The great irony interwoven in Hardin’s argument is that freedom of the commons may lead to ruin in some cases, but the exact same precedent is true when private interests have too much autonomy over how they manage those same resources. Take the Niger Delta in Nigeria which has suffered catastrophic environmental damage because oil companies see no need to reduce, limit or clean up the environmental impacts of their activities. The damage is fair enough, it seems, seeing as maximising profits is the name of the game, so any environmental consequences of oil extraction aren’t their problem.

How about the devastating impacts of industrial-scale bottom trawling? The practice involves raking the seabed with enormous nets that suck all life from the sea floor. Industrial trawler companies who benefit handsomely from the practice are all too happy to block efforts to ban bottom trawling by claiming their industry is sustainable due to certification schemes such as the one run by the Marine Stewardship Council. It’s unadulterated greenwashing at its most brash and distasteful, but it does the job of sustaining an industry that continues to wreak havoc on life in the oceans.

Beef production is arguably the worst of the lot. São Félix do Xingu, an area the size of Ireland, is a municipality of Brazil in the heart of the Amazon rainforest. The area is home to a herd of cattle millions strong. As you can imagine, dense rainforest isn’t conducive to rearing cattle. So not only is the region one of the world’s biggest beef producers, but it’s also known as the deforestation capital of the world. Forest fires are often started intentionally to clear-cut the rainforest. When trees are burned they release carbon dioxide they once stored into the atmosphere. That rainforest is then replaced by cows that release methane through flatulence. Not only that but clear-cutting rainforest replaces a thriving habitat with a grassland, destroying biodiversity. As a result of deforestation, the Amazon has been pushed beyond a tipping point. The rainforest now releases more carbon dioxide into the atmosphere than it absorbs. We have turned a precious ecosystem into a giant farm and a vital carbon sink into a carbon source, all to meet the demand for beef.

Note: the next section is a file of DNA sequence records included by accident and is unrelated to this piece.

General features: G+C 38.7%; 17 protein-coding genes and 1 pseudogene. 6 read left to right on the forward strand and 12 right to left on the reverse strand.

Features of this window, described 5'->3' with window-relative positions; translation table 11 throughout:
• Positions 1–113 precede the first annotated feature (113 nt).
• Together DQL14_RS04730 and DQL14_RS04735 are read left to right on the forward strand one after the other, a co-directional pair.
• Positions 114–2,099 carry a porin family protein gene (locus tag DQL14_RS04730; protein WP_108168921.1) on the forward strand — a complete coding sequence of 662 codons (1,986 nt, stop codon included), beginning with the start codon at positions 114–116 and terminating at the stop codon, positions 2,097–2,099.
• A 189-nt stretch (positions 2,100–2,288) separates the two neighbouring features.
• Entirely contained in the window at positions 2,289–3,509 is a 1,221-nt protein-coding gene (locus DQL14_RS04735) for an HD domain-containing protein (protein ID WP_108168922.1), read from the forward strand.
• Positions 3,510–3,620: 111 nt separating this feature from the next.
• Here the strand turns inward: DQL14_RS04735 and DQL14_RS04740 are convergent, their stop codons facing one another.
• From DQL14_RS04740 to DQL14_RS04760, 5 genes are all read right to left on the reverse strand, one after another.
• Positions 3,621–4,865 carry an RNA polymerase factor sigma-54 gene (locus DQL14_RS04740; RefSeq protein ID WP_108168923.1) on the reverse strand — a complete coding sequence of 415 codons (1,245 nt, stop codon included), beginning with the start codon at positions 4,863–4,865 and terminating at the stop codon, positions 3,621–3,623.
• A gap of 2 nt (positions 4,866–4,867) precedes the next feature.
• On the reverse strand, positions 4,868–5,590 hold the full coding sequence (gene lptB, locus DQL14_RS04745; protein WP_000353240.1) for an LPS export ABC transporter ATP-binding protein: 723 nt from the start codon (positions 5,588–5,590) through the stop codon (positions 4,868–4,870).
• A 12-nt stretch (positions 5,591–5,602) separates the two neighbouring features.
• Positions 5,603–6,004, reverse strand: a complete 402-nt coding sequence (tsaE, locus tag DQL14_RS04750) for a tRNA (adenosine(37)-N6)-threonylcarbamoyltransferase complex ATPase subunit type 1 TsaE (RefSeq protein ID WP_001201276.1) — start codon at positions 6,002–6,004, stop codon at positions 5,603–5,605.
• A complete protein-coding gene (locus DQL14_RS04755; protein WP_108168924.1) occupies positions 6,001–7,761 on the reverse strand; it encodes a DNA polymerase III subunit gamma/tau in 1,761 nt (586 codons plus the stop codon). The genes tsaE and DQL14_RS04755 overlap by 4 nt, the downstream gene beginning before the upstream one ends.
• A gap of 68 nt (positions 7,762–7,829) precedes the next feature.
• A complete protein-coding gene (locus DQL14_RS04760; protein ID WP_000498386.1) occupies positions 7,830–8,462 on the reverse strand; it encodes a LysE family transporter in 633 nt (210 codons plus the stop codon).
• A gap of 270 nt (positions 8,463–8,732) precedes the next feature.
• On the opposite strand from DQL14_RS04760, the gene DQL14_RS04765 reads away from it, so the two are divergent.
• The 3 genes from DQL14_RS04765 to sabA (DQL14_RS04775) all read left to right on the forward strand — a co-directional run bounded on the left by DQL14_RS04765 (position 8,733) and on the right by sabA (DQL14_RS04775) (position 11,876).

So back to our tragedy and the assumption that the destruction of nature is a product of human nature. It absolutely is the case that tragedies occur, if they didn’t we wouldn’t be facing a climate emergency and a host of other chronic environmental problems. But a tragedy is not a product of human nature but is an outcome of the norms, values and conventions that drive decision-making in a market where self-interest and maximising profits are king. If a tragedy were inevitable then efforts to move to a sustainable future would be pretty futile, wouldn’t they?

This gets to the heart of the challenges and opportunities of creating sustainable societies. A feature of each example Ostrom uses is that the communities faced uncertain and complex environments. That’s exactly the position we find ourselves in on a global scale. If the climate crisis is a symbol of nothing else, it’s the fact we are all connected, and all depend on one another to create thriving societies that operate within the limits set by nature. What’s required for humanity to thrive within those limits is a radical shift in values away from these seemingly ‘natural’ qualities of selfishness and greed, towards the values of cooperation and a sense of interdependence exhibited in the communities described by Ostrom.

The challenge in scaling cooperation and interdependence over self-serving selfish behaviour is that 55 percent of the world’s population — or 4.4 billion people — now live in cities. Urban living detaches us from the environment, making it hard to connect consumption with environmental impacts, let alone recognise the need to radically adapt behaviour to conform to those limits. But without a radical transformation of the norms and values that underpin our societies, greed and self-serving behaviour will continue to be lionised. And as long as they remain key to success, you can be confident that we’ll remain characters of an epic tragedy, the magnitude of which would put Shakespeare to shame.